Or, the entire system could be relative, similar to grading an exam on a curve. This would be challenging and potentially frustrating for architects and engineers, but would encourage better, higher performance buildings. Regardless of the specifics, the aim should be to create a system that inspires and challenges teams to create the best possible buildings.
How do Green Mark buildings actually perform?
One way to compare energy use across buildings is to look at energy use intensity (EUI). EUI is the total annual energy used by a building divided by the floor area. A low EUI indicates an efficient building, as a relatively small amount of energy is used per square metre. Building Energy Performance, which includes EUI, is one of five categories of focus in the Green Mark scheme. Therefore, it is reasonable to assume that EUI should decrease as rating level increases. That is, higher rated buildings should use less energy. At the very least, Gold Plus and Platinum buildings, which have additional requirements on cooling efficiency and building energy use, should show a significant improvement in EUI compared to others.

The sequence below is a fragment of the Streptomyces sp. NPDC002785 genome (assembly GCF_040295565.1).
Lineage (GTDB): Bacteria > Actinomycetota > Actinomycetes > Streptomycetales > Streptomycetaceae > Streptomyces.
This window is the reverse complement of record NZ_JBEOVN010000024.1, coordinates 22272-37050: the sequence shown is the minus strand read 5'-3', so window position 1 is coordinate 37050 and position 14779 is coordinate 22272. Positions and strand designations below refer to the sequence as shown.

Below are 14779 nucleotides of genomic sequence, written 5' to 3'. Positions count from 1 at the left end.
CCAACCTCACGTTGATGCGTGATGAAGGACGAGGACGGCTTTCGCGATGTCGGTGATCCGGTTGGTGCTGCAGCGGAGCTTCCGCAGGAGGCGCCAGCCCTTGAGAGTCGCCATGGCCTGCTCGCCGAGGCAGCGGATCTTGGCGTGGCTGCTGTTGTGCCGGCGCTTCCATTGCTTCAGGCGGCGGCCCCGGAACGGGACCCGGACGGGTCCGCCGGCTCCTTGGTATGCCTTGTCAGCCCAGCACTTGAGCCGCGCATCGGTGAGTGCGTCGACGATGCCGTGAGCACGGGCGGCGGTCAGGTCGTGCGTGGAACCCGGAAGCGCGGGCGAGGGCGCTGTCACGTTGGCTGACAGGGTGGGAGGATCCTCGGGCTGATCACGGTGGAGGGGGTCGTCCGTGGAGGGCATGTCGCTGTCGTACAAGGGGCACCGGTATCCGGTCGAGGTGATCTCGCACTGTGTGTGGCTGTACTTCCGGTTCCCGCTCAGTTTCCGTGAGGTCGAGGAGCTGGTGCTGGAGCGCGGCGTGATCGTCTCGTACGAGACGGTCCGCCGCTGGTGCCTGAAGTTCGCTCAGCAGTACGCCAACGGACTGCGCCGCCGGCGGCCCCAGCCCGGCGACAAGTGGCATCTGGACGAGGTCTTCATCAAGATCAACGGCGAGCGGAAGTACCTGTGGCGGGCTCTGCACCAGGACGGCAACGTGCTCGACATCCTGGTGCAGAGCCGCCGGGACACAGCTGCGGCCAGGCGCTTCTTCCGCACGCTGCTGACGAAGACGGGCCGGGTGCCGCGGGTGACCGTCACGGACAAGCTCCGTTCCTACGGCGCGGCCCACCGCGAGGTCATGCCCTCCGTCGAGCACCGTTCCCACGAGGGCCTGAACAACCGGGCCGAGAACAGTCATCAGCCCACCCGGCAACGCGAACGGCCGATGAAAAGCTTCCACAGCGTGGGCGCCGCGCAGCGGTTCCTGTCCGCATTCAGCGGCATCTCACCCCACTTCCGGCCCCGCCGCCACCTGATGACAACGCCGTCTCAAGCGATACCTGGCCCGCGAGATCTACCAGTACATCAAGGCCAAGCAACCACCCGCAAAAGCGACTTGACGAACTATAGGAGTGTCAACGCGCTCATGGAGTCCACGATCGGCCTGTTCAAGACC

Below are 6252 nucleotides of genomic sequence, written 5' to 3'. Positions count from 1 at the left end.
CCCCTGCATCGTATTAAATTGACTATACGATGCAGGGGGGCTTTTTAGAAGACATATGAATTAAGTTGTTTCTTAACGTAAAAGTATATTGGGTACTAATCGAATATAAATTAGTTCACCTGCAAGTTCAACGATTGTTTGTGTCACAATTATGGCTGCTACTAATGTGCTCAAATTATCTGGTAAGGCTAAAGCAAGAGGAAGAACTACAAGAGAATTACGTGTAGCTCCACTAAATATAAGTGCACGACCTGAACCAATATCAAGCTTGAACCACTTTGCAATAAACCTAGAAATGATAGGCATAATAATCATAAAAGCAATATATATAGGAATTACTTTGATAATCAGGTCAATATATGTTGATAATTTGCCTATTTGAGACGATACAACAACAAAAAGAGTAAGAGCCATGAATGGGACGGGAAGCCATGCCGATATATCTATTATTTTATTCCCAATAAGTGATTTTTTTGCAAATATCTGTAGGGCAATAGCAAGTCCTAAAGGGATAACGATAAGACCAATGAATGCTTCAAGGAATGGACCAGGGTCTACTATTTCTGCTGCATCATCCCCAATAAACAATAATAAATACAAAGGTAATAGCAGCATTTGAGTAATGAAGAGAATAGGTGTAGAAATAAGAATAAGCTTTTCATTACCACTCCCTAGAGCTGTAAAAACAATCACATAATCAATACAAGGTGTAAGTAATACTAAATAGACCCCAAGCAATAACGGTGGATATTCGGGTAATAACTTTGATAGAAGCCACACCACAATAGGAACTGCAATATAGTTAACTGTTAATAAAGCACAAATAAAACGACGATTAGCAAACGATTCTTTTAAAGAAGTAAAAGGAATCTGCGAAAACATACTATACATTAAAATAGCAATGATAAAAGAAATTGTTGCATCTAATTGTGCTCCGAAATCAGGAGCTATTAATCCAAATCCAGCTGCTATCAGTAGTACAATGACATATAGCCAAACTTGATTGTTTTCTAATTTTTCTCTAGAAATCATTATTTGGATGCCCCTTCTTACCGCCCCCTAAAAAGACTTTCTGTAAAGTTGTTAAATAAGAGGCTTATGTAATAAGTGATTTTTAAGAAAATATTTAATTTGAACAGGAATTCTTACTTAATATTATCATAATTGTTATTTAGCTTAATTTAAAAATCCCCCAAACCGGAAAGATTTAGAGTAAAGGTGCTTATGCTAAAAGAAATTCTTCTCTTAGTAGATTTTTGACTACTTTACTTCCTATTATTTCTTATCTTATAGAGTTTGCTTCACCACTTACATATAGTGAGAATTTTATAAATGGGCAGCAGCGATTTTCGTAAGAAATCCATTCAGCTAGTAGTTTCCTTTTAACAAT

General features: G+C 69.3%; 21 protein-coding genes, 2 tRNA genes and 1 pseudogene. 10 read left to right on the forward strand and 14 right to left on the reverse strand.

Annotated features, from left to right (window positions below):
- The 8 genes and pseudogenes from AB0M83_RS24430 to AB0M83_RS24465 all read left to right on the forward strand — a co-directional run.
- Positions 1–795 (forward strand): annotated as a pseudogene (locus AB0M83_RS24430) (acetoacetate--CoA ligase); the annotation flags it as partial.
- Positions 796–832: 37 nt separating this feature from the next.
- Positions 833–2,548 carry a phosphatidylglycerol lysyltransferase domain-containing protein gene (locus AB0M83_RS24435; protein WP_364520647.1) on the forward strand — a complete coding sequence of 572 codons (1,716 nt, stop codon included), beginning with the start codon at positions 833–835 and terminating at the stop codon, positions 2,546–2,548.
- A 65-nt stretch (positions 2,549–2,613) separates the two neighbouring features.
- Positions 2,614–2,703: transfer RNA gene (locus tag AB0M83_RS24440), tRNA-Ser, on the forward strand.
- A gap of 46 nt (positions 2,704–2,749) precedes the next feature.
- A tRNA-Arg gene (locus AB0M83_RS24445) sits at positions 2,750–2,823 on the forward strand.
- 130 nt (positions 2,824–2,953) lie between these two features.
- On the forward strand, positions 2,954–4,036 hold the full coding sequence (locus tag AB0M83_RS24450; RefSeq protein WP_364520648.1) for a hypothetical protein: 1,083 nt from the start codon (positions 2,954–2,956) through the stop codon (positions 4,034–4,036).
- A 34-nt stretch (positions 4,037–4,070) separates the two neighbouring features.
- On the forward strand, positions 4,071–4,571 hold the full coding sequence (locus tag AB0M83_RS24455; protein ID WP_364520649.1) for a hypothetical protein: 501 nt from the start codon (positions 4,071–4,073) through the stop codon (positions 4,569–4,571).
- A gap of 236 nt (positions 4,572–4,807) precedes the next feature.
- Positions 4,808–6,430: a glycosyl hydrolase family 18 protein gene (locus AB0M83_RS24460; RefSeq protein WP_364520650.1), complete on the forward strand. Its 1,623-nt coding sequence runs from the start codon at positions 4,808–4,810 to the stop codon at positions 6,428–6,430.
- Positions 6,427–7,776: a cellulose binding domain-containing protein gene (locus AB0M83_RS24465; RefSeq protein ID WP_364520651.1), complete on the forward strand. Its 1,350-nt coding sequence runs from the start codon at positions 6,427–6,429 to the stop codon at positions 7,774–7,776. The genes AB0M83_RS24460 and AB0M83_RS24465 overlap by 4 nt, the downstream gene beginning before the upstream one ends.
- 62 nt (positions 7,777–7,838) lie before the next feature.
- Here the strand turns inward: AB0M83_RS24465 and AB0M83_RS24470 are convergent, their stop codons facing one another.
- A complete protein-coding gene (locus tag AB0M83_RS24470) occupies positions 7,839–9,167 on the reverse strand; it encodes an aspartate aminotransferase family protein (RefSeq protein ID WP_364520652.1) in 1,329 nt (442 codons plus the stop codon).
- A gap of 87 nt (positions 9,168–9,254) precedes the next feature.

Interestingly, there does not appear to be a strong correlation between Green Mark rating and EUI. Figure 5 summarises the average EUI of office buildings by rating level. Buildings that were not certified under Green Mark use less energy than Gold and Gold Plus buildings. Certified buildings were the most efficient group, using less than even Platinum-rated buildings.
Figure 6 provides another way of looking at the data, where each building is represented by a vertical line corresponding to its EUI. This provides context on the sample size and distribution. It also suggests that the buildings at the extremes, which appear to be outliers, should have their data verified.
For example, it is highly unlikely that an office building is using less than 10 kWh/m2-year. It is possible that the data represents only a portion of the energy use, perhaps that attributed to the common areas but not the tenants, while the area provided is the total building area. In this case, the EUI would appear artificially low. Similarly, it is surprising that some buildings are using more than 1,000 kWh/m2-year, including two Green Mark Platinum buildings.